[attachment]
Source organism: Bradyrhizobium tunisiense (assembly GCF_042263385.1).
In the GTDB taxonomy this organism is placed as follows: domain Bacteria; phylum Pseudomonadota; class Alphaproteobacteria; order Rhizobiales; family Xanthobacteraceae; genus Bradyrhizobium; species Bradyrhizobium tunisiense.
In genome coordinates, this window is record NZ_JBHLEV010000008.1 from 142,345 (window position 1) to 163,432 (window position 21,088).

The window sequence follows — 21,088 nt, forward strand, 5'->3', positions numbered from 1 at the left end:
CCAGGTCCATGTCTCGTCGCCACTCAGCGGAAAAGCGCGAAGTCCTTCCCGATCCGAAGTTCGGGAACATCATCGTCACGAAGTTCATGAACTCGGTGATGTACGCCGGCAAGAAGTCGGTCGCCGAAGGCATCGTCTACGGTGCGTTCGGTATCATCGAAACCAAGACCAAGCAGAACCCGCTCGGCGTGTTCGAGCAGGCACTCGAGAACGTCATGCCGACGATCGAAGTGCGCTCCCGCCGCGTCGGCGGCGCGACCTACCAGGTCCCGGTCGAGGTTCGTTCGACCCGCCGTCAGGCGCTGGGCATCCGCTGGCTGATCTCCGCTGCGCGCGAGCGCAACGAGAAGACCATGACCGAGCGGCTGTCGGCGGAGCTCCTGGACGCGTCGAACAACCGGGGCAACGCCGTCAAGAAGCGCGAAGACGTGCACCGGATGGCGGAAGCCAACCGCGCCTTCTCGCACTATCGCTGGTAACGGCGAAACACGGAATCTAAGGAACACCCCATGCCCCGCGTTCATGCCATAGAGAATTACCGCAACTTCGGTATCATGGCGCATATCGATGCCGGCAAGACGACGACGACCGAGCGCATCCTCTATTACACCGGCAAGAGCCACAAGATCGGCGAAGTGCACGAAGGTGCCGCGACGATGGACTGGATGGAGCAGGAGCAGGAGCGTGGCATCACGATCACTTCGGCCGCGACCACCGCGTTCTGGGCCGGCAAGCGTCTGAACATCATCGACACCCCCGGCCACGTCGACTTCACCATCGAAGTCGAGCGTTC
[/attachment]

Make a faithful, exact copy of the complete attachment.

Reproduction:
Source organism: Bradyrhizobium tunisiense (assembly GCF_042263385.1).
In the GTDB taxonomy this organism is placed as follows: domain Bacteria; phylum Pseudomonadota; class Alphaproteobacteria; order Rhizobiales; family Xanthobacteraceae; genus Bradyrhizobium; species Bradyrhizobium tunisiense.
In genome coordinates, this window is record NZ_JBHLEV010000008.1 from 142,345 (window position 1) to 163,432 (window position 21,088).

The window sequence follows — 21,088 nt, forward strand, 5'->3', positions numbered from 1 at the left end:
CCAGGTCCATGTCTCGTCGCCACTCAGCGGAAAAGCGCGAAGTCCTTCCCGATCCGAAGTTCGGGAACATCATCGTCACGAAGTTCATGAACTCGGTGATGTACGCCGGCAAGAAGTCGGTCGCCGAAGGCATCGTCTACGGTGCGTTCGGTATCATCGAAACCAAGACCAAGCAGAACCCGCTCGGCGTGTTCGAGCAGGCACTCGAGAACGTCATGCCGACGATCGAAGTGCGCTCCCGCCGCGTCGGCGGCGCGACCTACCAGGTCCCGGTCGAGGTTCGTTCGACCCGCCGTCAGGCGCTGGGCATCCGCTGGCTGATCTCCGCTGCGCGCGAGCGCAACGAGAAGACCATGACCGAGCGGCTGTCGGCGGAGCTCCTGGACGCGTCGAACAACCGGGGCAACGCCGTCAAGAAGCGCGAAGACGTGCACCGGATGGCGGAAGCCAACCGCGCCTTCTCGCACTATCGCTGGTAACGGCGAAACACGGAATCTAAGGAACACCCCATGCCCCGCGTTCATGCCATAGAGAATTACCGCAACTTCGGTATCATGGCGCATATCGATGCCGGCAAGACGACGACGACCGAGCGCATCCTCTATTACACCGGCAAGAGCCACAAGATCGGCGAAGTGCACGAAGGTGCCGCGACGATGGACTGGATGGAGCAGGAGCAGGAGCGTGGCATCACGATCACTTCGGCCGCGACCACCGCGTTCTGGGCCGGCAAGCGTCTGAACATCATCGACACCCCCGGCCACGTCGACTTCACCATCGAAGTCGAGCGTTC